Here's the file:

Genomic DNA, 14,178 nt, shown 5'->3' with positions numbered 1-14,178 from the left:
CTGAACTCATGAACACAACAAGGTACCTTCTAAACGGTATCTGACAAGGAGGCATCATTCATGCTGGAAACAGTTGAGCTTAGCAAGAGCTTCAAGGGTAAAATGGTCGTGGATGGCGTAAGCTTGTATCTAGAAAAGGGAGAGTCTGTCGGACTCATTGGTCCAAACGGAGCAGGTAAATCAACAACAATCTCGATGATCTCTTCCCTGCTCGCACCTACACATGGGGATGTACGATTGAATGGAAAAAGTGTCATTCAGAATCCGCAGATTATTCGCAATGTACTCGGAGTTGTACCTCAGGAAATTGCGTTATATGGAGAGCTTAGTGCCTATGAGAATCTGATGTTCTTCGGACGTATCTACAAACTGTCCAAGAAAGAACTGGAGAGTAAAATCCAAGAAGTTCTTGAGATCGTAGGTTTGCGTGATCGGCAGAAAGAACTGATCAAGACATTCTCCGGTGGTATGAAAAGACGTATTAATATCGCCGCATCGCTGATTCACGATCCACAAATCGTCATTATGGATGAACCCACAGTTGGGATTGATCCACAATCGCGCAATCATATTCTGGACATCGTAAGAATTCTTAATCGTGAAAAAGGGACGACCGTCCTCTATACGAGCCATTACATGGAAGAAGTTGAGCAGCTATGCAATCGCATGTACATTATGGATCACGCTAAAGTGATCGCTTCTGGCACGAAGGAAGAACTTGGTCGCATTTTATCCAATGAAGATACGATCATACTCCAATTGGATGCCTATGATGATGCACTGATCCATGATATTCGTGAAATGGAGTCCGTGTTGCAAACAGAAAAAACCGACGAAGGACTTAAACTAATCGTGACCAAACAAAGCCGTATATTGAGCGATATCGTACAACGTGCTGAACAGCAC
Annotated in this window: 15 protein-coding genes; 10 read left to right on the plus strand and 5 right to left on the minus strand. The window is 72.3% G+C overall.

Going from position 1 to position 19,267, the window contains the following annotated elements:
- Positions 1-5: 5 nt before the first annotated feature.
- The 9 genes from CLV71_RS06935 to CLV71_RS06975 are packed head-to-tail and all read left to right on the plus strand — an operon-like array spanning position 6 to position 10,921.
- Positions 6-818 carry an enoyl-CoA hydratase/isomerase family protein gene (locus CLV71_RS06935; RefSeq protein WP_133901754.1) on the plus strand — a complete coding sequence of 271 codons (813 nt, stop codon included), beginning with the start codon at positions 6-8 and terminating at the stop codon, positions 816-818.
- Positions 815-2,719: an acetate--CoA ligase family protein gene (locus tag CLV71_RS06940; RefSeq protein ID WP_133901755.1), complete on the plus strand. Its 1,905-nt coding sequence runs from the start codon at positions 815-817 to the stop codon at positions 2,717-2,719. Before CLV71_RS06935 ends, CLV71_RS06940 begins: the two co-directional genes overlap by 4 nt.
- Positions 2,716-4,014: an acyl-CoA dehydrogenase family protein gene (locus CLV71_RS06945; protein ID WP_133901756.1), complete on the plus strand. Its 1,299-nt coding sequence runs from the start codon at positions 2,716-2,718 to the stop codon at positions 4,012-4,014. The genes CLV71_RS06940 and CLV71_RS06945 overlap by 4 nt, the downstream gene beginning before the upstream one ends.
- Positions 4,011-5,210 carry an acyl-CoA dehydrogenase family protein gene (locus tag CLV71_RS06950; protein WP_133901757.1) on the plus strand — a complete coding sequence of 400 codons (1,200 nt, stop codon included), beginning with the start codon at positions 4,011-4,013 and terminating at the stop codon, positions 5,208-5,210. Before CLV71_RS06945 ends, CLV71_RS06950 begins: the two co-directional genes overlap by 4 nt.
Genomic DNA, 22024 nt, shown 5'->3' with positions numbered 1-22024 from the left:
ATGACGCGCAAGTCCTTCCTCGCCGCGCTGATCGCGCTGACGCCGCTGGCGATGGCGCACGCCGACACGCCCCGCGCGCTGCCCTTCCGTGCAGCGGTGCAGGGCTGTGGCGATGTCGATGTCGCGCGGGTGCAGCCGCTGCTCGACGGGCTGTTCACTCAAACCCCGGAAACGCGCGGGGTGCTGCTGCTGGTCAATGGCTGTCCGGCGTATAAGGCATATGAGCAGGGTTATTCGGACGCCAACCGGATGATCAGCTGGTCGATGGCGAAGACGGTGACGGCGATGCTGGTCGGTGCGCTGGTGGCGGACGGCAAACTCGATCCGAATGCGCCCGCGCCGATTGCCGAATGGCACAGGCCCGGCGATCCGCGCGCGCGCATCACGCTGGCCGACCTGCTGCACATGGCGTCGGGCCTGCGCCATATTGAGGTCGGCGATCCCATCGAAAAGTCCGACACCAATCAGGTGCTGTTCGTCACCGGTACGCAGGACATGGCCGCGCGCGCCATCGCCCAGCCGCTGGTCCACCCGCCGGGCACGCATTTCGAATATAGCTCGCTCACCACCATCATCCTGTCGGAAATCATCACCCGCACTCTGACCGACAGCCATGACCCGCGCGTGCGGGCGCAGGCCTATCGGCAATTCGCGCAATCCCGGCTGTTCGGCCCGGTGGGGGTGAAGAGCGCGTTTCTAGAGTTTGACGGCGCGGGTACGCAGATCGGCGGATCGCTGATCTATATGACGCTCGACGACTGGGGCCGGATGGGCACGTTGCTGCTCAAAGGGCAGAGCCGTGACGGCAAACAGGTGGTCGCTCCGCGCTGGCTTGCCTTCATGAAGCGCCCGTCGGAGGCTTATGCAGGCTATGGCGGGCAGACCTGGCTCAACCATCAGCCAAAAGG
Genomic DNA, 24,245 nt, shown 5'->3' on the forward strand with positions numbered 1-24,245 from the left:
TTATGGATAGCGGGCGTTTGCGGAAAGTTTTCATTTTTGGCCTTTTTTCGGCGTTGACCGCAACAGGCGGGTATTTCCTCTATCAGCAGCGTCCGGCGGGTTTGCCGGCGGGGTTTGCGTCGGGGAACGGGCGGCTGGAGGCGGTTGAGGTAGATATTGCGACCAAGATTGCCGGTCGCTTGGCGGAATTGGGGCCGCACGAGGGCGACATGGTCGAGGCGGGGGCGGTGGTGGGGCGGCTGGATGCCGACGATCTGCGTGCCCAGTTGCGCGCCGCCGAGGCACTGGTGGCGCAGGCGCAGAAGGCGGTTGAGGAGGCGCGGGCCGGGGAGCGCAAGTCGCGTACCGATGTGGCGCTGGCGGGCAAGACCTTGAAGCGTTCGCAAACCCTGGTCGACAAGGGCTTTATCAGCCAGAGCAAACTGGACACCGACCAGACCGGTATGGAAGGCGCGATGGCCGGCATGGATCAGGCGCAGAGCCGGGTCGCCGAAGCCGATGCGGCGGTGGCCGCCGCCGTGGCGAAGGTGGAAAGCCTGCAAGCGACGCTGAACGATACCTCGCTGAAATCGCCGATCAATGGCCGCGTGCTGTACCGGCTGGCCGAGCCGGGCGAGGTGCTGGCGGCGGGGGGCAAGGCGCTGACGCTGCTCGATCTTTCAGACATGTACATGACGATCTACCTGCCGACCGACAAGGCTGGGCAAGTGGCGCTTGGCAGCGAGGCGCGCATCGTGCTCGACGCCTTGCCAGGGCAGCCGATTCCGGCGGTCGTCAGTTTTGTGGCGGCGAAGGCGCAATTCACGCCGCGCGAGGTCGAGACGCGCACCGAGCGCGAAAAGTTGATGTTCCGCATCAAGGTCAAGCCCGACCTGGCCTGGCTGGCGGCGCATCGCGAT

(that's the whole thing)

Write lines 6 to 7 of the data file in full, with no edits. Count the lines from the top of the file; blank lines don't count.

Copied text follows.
- The 9 genes from CLV71_RS06935 to CLV71_RS06975 are packed head-to-tail and all read left to right on the plus strand — an operon-like array spanning position 6 to position 10,921.
- Positions 6-818 carry an enoyl-CoA hydratase/isomerase family protein gene (locus CLV71_RS06935; RefSeq protein WP_133901754.1) on the plus strand — a complete coding sequence of 271 codons (813 nt, stop codon included), beginning with the start codon at positions 6-8 and terminating at the stop codon, positions 816-818.